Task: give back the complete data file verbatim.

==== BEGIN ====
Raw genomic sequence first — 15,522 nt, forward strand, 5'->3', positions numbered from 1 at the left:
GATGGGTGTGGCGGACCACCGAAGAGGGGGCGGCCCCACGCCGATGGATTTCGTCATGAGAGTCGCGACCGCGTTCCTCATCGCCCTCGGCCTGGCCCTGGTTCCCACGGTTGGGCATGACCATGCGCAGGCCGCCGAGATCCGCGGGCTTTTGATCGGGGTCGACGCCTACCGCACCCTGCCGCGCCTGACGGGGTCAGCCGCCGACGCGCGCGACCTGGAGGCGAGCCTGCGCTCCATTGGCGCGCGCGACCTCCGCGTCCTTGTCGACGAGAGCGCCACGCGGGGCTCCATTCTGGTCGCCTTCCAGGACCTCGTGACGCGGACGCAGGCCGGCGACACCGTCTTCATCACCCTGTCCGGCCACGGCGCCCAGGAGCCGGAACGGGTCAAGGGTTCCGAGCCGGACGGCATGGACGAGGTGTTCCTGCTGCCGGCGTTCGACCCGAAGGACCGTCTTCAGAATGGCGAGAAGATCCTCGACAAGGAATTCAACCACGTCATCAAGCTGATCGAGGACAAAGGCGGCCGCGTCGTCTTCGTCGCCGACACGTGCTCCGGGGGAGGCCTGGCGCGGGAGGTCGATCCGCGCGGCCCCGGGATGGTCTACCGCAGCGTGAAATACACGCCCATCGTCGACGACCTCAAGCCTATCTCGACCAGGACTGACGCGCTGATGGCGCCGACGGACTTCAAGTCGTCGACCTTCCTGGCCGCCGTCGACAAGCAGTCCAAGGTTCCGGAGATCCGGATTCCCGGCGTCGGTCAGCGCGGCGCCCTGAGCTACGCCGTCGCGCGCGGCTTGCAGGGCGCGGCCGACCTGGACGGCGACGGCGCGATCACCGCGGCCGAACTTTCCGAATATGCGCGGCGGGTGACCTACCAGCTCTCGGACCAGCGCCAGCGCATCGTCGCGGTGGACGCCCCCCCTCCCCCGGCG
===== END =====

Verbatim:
Raw genomic sequence first — 15,522 nt, forward strand, 5'->3', positions numbered from 1 at the left:
GATGGGTGTGGCGGACCACCGAAGAGGGGGCGGCCCCACGCCGATGGATTTCGTCATGAGAGTCGCGACCGCGTTCCTCATCGCCCTCGGCCTGGCCCTGGTTCCCACGGTTGGGCATGACCATGCGCAGGCCGCCGAGATCCGCGGGCTTTTGATCGGGGTCGACGCCTACCGCACCCTGCCGCGCCTGACGGGGTCAGCCGCCGACGCGCGCGACCTGGAGGCGAGCCTGCGCTCCATTGGCGCGCGCGACCTCCGCGTCCTTGTCGACGAGAGCGCCACGCGGGGCTCCATTCTGGTCGCCTTCCAGGACCTCGTGACGCGGACGCAGGCCGGCGACACCGTCTTCATCACCCTGTCCGGCCACGGCGCCCAGGAGCCGGAACGGGTCAAGGGTTCCGAGCCGGACGGCATGGACGAGGTGTTCCTGCTGCCGGCGTTCGACCCGAAGGACCGTCTTCAGAATGGCGAGAAGATCCTCGACAAGGAATTCAACCACGTCATCAAGCTGATCGAGGACAAAGGCGGCCGCGTCGTCTTCGTCGCCGACACGTGCTCCGGGGGAGGCCTGGCGCGGGAGGTCGATCCGCGCGGCCCCGGGATGGTCTACCGCAGCGTGAAATACACGCCCATCGTCGACGACCTCAAGCCTATCTCGACCAGGACTGACGCGCTGATGGCGCCGACGGACTTCAAGTCGTCGACCTTCCTGGCCGCCGTCGACAAGCAGTCCAAGGTTCCGGAGATCCGGATTCCCGGCGTCGGTCAGCGCGGCGCCCTGAGCTACGCCGTCGCGCGCGGCTTGCAGGGCGCGGCCGACCTGGACGGCGACGGCGCGATCACCGCGGCCGAACTTTCCGAATATGCGCGGCGGGTGACCTACCAGCTCTCGGACCAGCGCCAGCGCATCGTCGCGGTGGACGCCCCCCCTCCCCCGGCG